The last couple of weeks have seen a few controversies crop up as the Scottish independence referendum campaign finally started to kick off in the press. After almost two years of occasional back-and-forth sniping over the pros and cons of independence, Chancellor of the Exchequer George Osborne and President of the European Commission José Manuel Barroso sent shots across the bow of the Yes campaign on two of the most important issues for an independent Scotland: currency union with the UK and membership in the European Union. Osborne ruled out allowing an independent Scotland to use the pound in an official capacity, and Barroso indicated that several EU members concerned about their own regional independence movements would vote against Scottish membership.
These were both fairly predictable announcements, yet they seem to have caught Alex Salmond, Scotland’s First Minister and leader of the Yes campaign, entirely flat-footed. There was no way that the Unionist parties in Westminster would provide any incentives or stability to plans for Scottish independence. The Yes campaign is in the worst possible bargaining position now, as any suggestion of an accommodation on the part of the UK government is likely to help supporters of independence.
In the increasingly unlikely event of a yes vote, Salmond’s Scottish National Party will hold a lot more cards to be able to force the Westminster coalition’s hand on border controls, EU membership, currency union, and other issues. For the duration of the campaign, though, the Yes campaign should have expected nothing less than damaging commentary and press releases from government ministers and planned how to react to these veiled attacks well in advance.
That Barroso would be the bearer of bad news from the EU may have been somewhat unexpected, but it isn’t at all surprising that a senior EU official would give a discouraging response on the topic of Scottish membership. The Spanish government will be particularly concerned about membership for an independent Scotland given its own sectional problems, especially in Catalonia, and other countries could have similar concerns. Again, a bit of strategic planning for potentially damaging comments or announcements could have gone a long way to mitigating the effects of bad news from Brussels.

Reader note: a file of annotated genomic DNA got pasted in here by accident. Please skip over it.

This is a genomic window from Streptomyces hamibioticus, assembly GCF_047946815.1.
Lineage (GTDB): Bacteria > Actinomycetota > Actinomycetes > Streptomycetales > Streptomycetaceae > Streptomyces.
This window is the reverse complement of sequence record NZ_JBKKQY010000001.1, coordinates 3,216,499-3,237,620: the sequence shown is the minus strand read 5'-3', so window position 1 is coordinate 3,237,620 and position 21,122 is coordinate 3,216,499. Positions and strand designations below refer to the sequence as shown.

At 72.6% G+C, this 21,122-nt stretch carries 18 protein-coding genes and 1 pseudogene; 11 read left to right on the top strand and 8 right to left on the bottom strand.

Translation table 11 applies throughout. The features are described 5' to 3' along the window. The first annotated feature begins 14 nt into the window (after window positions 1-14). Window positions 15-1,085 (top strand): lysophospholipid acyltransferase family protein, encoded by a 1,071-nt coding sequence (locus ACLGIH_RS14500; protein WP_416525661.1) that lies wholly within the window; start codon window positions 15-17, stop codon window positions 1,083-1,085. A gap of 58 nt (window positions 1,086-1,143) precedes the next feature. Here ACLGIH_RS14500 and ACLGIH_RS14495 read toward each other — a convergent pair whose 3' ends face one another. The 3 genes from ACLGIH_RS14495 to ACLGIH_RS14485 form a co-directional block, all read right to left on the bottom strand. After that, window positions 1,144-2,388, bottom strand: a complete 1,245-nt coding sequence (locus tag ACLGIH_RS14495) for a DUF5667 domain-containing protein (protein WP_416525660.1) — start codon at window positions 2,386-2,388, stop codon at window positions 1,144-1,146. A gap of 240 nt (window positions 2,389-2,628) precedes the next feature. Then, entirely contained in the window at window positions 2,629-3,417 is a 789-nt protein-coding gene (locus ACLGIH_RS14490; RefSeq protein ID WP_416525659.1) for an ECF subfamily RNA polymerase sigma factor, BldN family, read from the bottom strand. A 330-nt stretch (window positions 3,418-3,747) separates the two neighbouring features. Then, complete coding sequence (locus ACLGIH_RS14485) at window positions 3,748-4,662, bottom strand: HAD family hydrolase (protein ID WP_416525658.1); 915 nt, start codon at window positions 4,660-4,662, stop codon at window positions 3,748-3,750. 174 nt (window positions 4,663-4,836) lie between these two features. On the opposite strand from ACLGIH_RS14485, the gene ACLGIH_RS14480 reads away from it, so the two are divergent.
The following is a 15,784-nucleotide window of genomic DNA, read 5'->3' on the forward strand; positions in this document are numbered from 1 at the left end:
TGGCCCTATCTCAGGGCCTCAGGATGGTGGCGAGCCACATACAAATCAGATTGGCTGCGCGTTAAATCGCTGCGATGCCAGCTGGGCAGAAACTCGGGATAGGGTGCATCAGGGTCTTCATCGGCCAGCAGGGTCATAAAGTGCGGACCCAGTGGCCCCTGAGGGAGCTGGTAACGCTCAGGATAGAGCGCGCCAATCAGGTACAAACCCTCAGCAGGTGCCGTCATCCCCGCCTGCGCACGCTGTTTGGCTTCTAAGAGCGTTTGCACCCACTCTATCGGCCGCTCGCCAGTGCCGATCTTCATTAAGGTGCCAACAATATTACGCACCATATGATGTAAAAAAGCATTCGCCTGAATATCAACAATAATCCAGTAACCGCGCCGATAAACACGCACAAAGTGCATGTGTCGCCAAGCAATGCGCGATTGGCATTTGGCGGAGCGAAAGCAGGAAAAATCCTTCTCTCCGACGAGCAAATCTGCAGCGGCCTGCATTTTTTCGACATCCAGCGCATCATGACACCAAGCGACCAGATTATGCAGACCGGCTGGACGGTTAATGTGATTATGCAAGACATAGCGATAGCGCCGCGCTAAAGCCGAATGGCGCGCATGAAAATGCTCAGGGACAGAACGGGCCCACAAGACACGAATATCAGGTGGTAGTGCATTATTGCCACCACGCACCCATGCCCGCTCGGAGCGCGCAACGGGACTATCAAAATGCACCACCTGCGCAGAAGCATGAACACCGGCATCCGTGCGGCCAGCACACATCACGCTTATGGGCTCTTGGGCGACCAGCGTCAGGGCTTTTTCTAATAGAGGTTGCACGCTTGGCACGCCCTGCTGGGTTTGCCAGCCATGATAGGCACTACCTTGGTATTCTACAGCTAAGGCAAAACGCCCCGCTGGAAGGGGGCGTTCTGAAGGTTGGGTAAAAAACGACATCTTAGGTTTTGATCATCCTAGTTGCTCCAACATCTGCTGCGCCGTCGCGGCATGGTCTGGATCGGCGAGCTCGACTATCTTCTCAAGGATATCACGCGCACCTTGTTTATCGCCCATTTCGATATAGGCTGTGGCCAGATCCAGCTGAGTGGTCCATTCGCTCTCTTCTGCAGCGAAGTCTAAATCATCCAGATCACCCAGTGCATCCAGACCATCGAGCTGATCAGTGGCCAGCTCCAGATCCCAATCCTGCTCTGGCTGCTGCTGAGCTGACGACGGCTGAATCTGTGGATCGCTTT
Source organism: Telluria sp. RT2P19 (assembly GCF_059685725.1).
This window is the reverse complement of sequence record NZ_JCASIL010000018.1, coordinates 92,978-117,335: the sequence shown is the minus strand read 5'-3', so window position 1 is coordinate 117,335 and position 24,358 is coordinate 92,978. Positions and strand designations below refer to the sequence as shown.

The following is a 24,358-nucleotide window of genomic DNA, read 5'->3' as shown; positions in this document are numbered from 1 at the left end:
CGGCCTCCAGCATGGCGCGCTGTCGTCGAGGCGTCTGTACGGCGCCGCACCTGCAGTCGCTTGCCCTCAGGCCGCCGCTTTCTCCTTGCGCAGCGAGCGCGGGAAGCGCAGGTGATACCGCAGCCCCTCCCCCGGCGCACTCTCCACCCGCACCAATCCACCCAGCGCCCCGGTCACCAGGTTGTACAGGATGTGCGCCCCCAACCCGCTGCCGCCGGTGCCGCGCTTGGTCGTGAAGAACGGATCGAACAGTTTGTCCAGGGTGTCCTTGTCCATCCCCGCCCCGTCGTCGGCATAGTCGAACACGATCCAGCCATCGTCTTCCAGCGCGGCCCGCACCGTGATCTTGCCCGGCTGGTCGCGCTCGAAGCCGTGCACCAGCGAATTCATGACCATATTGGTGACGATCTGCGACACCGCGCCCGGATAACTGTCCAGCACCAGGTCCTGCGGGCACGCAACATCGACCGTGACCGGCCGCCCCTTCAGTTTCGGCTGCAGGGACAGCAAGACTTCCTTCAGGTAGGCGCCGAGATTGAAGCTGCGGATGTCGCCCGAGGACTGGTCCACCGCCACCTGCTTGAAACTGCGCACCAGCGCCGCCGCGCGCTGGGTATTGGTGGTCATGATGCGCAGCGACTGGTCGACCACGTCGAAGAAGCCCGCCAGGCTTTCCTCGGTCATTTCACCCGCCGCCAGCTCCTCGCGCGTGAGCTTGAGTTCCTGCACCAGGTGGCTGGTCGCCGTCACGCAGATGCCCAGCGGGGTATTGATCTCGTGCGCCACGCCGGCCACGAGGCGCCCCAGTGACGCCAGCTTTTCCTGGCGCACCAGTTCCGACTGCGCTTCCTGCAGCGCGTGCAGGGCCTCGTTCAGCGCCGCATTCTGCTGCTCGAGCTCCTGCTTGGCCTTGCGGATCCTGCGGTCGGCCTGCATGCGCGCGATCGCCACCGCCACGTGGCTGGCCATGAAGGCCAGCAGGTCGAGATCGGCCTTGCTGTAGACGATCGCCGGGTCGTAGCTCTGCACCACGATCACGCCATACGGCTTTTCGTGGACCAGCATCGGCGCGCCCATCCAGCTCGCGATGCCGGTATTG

The Yes campaign has been polling solidly between 32% and 38% for most of the last three years, with some increasing opposition and a still-sizable number of swing voters (around 15%). To win, the SNP will have to win just about all of those swing voters and peel away some support from the No camp. (An aside about turnout: I haven’t seen any good examinations of which side would benefit from higher or lower turnout, but my hunch at this point is that lower turnout would favor the Yes campaign because the SNP has done rather well at low-turnout Scottish Parliamentary elections, and they should have a more consistent local campaign structure to get Yes voters to the polls.)
Bad news weeks like this will continue to be a problem for the Yes campaign right up until the September referendum, and they should expect a serious onslaught. David Cameron has a lot to lose personally (although the Conservatives have quite a lot to gain) from a yes vote, and he will do whatever he can to discourage Scottish voters from taking the independence path. Whatever the economic logic of a currency union (not ridiculous, but certainly not ideal from the perspective of Westminster) or EU membership (far more likely and more reasonable), the Yes campaign should have been prepared for these setbacks, and will need to have much better plans to address the criticism and damaging announcements to come through the spring and summer.